45. Now, of the changes which have been indicated, the first, the change of home, is quite unimportant. Man easily makes himself at home under any sky, and the national characteristic, far from being much changed by the place of abode, dominates and changes the latter after its own pattern. Moreover, the variety of natural influences in the region inhabitated by the Teutons is not very great. Just as little importance should be attached to the fact that the Teutonic race has intermingled with the former inhabitants of the countries it conquered; for, after all, the victors and masters and makers of the new people that arose from this intermingling were none but Teutons. Moreover, in the mother-country there was an intermingling with Slavs similar to that which took place abroad with Gauls, Cantabrians, etc., and perhaps of no less extent; so that it would not be easy at the present day for any one of the peoples descended from Teutons to demonstrate a greater purity of descent than the others.
46. More important, however, and in my opinion the cause of a complete contrast between the Germans and the other peoples of Teutonic descent, is the second change, the change of language. Here, as I wish to point out distinctly at the very beginning, it is not a question of the special quality of the language retained by the one branch or adopted by the other; on the contrary, the importance lies solely in the fact that in the one case something native is retained, while in the other case something foreign is adopted. Nor is it a question of the previous ancestry of those who continue to speak an original language; on the contrary, the importance lies solely in the fact that this language continues to be spoken, for men are formed by language far more than language is formed by men.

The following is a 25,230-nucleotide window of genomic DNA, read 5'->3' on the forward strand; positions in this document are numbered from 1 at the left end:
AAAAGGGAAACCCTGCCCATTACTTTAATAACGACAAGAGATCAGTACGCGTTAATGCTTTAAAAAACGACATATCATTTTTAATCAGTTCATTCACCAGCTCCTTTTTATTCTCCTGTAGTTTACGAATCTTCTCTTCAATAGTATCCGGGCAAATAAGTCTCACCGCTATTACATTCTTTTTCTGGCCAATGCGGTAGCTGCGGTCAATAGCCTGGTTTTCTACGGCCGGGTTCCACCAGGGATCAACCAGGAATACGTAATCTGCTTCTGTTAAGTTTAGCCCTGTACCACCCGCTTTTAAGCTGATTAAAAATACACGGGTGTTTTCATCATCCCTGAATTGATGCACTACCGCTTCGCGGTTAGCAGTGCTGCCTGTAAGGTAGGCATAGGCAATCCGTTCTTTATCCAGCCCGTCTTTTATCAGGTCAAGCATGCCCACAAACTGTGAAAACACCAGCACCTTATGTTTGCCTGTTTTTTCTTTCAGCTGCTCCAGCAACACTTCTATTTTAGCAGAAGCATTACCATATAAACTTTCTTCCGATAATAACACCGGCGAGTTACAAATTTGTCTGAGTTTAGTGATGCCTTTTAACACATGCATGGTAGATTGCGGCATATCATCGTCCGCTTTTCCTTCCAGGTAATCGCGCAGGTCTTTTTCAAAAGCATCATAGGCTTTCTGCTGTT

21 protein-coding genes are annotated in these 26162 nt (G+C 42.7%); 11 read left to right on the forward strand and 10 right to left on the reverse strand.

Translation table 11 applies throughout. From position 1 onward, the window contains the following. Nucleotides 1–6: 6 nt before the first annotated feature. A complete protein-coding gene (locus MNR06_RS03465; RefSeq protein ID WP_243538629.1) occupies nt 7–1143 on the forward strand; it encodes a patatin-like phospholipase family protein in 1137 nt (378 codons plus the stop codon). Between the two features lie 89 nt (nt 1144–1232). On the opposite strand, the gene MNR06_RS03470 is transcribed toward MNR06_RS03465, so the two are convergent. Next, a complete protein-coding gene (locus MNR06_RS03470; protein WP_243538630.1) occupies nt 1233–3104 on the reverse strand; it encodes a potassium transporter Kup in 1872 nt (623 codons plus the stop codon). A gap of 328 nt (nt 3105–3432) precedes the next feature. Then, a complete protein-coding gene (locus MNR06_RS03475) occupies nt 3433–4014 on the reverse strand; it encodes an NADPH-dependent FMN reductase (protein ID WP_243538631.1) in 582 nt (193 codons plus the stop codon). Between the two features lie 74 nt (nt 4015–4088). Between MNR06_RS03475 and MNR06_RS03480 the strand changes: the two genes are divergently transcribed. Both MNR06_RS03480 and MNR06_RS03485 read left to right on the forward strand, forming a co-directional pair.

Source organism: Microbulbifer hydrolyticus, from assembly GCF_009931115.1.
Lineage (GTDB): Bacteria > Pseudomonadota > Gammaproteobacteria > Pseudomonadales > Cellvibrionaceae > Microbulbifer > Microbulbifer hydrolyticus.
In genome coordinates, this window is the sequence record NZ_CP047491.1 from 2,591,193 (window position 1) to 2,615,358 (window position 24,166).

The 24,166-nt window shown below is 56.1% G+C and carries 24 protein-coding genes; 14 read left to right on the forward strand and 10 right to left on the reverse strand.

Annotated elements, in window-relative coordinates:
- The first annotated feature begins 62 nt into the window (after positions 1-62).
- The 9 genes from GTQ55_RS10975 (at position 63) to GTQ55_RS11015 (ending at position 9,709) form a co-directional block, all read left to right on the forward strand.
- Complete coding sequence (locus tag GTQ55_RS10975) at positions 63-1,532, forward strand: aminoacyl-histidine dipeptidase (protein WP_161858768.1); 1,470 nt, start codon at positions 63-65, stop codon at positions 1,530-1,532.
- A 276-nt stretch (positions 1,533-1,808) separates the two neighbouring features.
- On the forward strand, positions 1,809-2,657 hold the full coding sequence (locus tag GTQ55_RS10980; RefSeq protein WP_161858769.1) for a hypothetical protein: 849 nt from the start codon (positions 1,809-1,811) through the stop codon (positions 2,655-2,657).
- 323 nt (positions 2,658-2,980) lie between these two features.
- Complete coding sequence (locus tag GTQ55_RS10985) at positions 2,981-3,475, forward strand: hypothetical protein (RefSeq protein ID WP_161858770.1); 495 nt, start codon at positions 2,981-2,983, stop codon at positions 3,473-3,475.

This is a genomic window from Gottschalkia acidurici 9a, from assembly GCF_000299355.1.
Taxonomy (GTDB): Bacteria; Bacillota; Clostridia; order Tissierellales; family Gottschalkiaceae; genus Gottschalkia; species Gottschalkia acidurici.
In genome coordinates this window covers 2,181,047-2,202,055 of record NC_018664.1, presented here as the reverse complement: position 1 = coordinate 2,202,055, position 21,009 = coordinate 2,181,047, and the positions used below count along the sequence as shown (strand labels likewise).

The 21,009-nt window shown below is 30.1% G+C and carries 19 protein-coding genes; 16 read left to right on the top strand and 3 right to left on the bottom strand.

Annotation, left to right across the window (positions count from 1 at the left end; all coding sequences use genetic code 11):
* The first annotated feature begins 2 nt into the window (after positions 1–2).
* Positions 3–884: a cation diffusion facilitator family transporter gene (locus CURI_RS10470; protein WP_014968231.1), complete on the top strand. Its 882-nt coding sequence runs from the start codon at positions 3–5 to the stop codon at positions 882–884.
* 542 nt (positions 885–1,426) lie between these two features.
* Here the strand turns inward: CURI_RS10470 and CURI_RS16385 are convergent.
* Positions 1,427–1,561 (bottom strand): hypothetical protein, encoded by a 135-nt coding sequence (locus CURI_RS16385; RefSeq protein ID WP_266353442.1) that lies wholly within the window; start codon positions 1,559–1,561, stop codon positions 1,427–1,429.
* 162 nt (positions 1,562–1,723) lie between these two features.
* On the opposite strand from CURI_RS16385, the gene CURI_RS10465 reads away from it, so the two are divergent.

47. In order to make clear, so far as explanation is possible and necessary in this place, the consequences of such a difference in the creation of peoples, and to make clear the particular kind of contrast in national characteristics that necessarily follows from this difference, I must invite you to a consideration of the nature of language in general.